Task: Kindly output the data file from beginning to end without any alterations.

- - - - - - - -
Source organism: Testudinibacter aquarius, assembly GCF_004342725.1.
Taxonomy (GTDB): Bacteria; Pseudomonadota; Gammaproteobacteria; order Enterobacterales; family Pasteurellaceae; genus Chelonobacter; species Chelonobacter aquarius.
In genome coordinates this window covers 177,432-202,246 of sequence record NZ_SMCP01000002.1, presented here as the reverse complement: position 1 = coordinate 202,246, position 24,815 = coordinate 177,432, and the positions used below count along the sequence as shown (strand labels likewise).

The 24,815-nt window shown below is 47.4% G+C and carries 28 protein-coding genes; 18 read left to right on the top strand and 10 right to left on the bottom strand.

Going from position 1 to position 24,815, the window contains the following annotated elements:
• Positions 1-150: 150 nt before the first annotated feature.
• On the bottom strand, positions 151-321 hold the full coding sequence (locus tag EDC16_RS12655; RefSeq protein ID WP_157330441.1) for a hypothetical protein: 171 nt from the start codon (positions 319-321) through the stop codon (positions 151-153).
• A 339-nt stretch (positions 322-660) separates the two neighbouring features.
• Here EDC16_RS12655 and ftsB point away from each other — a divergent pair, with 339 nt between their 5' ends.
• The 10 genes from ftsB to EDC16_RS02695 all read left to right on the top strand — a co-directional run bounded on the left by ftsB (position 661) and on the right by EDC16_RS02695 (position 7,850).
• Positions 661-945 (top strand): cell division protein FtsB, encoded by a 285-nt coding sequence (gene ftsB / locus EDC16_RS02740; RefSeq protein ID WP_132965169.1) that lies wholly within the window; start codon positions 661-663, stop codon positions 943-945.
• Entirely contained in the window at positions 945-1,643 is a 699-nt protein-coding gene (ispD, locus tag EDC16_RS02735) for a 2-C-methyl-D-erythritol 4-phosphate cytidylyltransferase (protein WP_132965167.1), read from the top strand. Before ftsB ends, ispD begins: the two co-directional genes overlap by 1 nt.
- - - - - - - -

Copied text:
Source organism: Testudinibacter aquarius, assembly GCF_004342725.1.
Taxonomy (GTDB): Bacteria; Pseudomonadota; Gammaproteobacteria; order Enterobacterales; family Pasteurellaceae; genus Chelonobacter; species Chelonobacter aquarius.
In genome coordinates this window covers 177,432-202,246 of sequence record NZ_SMCP01000002.1, presented here as the reverse complement: position 1 = coordinate 202,246, position 24,815 = coordinate 177,432, and the positions used below count along the sequence as shown (strand labels likewise).

The 24,815-nt window shown below is 47.4% G+C and carries 28 protein-coding genes; 18 read left to right on the top strand and 10 right to left on the bottom strand.

Going from position 1 to position 24,815, the window contains the following annotated elements:
• Positions 1-150: 150 nt before the first annotated feature.
• On the bottom strand, positions 151-321 hold the full coding sequence (locus tag EDC16_RS12655; RefSeq protein ID WP_157330441.1) for a hypothetical protein: 171 nt from the start codon (positions 319-321) through the stop codon (positions 151-153).
• A 339-nt stretch (positions 322-660) separates the two neighbouring features.
• Here EDC16_RS12655 and ftsB point away from each other — a divergent pair, with 339 nt between their 5' ends.
• The 10 genes from ftsB to EDC16_RS02695 all read left to right on the top strand — a co-directional run bounded on the left by ftsB (position 661) and on the right by EDC16_RS02695 (position 7,850).
• Positions 661-945 (top strand): cell division protein FtsB, encoded by a 285-nt coding sequence (gene ftsB / locus EDC16_RS02740; RefSeq protein ID WP_132965169.1) that lies wholly within the window; start codon positions 661-663, stop codon positions 943-945.
• Entirely contained in the window at positions 945-1,643 is a 699-nt protein-coding gene (ispD, locus tag EDC16_RS02735) for a 2-C-methyl-D-erythritol 4-phosphate cytidylyltransferase (protein WP_132965167.1), read from the top strand. Before ftsB ends, ispD begins: the two co-directional genes overlap by 1 nt.